Cristian Vergara and his wife Nancy have lived in the grand old brownstone at 312 Garfield Place in Park Slope for some 18 years, raising three children in its 15 rooms. For a time, somewhat longer than had been advertised to him, Mr. Vergara’s sister-in-law and her child even occupied the fifth floor, which features two large bedrooms—one of which the guests outfitted as a living room—plus a kitchenette and an alcove. The home is so large—nearly 6,500 square feet—Mr. Vergara told the Observer during a recent visit, that the suite functioned more-or-less as a separate apartment, making the extended stay almost entirely painless.
Currently on the market for $6.995 million—down from $9 million in April—the home is co-listed by Corcoran’s Vicki Negron and Luis Martinez, of Betancourt Realty. A rambling, dignified (and enormous) specimen of the Victorian and Renaissance architectural styles that enjoyed popularity at the time of the its 1901 construction, the townhouse, which is also available to rent for $19,300 a month, has had some difficulty landing a buyer. As one broker familiar with the listing mused, “I mean, who needs nine bedrooms?”
Still, the mansion—and it is indeed a mansion—which once belonged to the Livingston family, of Downtown Brooklyn street-sign fame, offers tons of beautiful throwback details to the house-shopper who’s in the market for that sort of thing. (And who has, in all likelihood, a substantial renovation budget, and perhaps a taste for dryly humorous mystery novels set amid the early 20th-century upper class.) A dumbwaiter extends from the garden-level kitchen and laundry room to the upper floors of the building, and there is more dark, intricate wood paneling that can be reasonably kept track of—on walls and ceilings, stretched across decorative pillared entryways. There are original brass fixtures, most of which have been restored to a regal luster, ceilings of enviable heights, and stained glass can be found in skylights, transoms and standard windows alike. A creaky, seemingly endless staircase promises to announce the late-night arrival of teenage and college-age children—and probably cause a few small midnight scares.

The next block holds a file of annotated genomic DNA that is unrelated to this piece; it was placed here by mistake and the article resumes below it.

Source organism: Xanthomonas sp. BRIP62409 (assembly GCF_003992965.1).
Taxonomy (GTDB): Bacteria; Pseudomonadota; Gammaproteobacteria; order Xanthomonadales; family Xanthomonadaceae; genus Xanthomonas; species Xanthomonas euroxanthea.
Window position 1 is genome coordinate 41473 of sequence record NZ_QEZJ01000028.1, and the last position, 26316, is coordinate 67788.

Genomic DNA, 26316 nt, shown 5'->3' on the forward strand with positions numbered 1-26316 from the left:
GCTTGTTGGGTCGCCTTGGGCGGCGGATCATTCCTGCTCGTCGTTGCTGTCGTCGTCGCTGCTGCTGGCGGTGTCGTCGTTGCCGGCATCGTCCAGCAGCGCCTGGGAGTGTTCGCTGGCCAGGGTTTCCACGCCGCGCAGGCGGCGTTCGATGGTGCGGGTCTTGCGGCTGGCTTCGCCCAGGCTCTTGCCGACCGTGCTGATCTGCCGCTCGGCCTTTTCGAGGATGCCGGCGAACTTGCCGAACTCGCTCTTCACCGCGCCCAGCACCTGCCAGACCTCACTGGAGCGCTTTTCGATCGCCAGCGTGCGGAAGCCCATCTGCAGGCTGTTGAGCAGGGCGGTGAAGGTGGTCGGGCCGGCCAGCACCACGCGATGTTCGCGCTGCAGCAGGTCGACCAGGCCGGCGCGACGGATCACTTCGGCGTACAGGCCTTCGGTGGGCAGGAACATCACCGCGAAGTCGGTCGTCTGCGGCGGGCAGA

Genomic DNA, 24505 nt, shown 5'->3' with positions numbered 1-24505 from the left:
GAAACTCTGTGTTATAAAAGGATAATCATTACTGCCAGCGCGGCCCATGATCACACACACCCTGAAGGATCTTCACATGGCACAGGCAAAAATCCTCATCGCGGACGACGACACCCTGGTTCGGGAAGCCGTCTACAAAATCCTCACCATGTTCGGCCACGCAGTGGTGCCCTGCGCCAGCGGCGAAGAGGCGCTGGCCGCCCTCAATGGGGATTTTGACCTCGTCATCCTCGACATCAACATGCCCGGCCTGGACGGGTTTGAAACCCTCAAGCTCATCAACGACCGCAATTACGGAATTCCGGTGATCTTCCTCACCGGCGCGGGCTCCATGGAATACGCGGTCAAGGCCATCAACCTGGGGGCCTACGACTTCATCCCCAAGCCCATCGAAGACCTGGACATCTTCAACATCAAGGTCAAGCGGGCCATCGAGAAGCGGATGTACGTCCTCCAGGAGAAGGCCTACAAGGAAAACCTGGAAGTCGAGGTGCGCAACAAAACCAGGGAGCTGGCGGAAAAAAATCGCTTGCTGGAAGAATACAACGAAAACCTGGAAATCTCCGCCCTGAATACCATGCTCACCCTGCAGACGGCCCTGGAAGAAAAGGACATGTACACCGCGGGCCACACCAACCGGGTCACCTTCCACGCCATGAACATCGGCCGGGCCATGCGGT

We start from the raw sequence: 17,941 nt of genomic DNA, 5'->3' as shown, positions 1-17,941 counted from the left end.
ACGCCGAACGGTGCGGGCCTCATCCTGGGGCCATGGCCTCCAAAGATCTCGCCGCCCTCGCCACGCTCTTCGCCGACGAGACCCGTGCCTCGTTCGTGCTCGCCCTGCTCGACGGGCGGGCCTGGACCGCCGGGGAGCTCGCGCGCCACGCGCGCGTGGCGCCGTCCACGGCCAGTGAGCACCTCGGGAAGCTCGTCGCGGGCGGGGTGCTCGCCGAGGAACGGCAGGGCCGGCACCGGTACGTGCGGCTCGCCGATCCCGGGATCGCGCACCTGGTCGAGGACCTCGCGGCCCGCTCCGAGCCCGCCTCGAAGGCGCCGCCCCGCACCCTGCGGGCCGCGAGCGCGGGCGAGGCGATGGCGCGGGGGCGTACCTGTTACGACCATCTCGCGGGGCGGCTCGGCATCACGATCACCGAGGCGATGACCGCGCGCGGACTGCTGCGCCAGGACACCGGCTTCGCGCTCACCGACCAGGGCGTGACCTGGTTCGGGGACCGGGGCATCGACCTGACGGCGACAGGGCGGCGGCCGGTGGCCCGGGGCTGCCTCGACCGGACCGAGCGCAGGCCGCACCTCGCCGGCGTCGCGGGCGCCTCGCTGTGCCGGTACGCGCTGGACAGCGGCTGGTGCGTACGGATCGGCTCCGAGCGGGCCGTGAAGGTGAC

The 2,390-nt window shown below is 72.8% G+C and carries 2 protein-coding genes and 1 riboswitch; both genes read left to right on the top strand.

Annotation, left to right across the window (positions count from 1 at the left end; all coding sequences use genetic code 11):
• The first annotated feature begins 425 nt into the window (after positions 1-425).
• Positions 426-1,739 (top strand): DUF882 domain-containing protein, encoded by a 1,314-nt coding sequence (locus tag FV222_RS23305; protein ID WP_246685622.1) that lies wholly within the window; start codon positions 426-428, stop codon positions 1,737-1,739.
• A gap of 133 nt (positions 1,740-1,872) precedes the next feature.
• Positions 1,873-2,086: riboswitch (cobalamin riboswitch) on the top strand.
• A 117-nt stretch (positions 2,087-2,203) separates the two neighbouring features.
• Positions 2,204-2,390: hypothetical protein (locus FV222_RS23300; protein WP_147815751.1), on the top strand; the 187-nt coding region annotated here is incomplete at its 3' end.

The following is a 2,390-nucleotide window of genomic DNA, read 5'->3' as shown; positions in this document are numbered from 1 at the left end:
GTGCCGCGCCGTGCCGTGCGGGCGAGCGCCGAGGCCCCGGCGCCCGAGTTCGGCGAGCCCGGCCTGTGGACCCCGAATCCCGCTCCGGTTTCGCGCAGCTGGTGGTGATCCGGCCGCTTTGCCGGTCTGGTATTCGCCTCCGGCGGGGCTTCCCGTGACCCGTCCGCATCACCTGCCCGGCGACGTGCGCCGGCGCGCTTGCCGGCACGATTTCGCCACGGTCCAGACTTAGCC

The eventual new owners will not, of course, be starting from scratch. Mr. Vergara saw to updates of wiring and gas fireplaces, of which there are several, plumbing, bathrooms and kitchen appliances. When his family moved in, Mr. Vergara recalled, the real estate climate was very different. “At the time, contractors didn’t have much work,” he said. “They were very easy to get.” Contractor availability may have become more scarce. But we’re sure 312 Garfield’s buyers will be able to scare up some interest, provided, naturally, that a favorable rate can be agreed upon.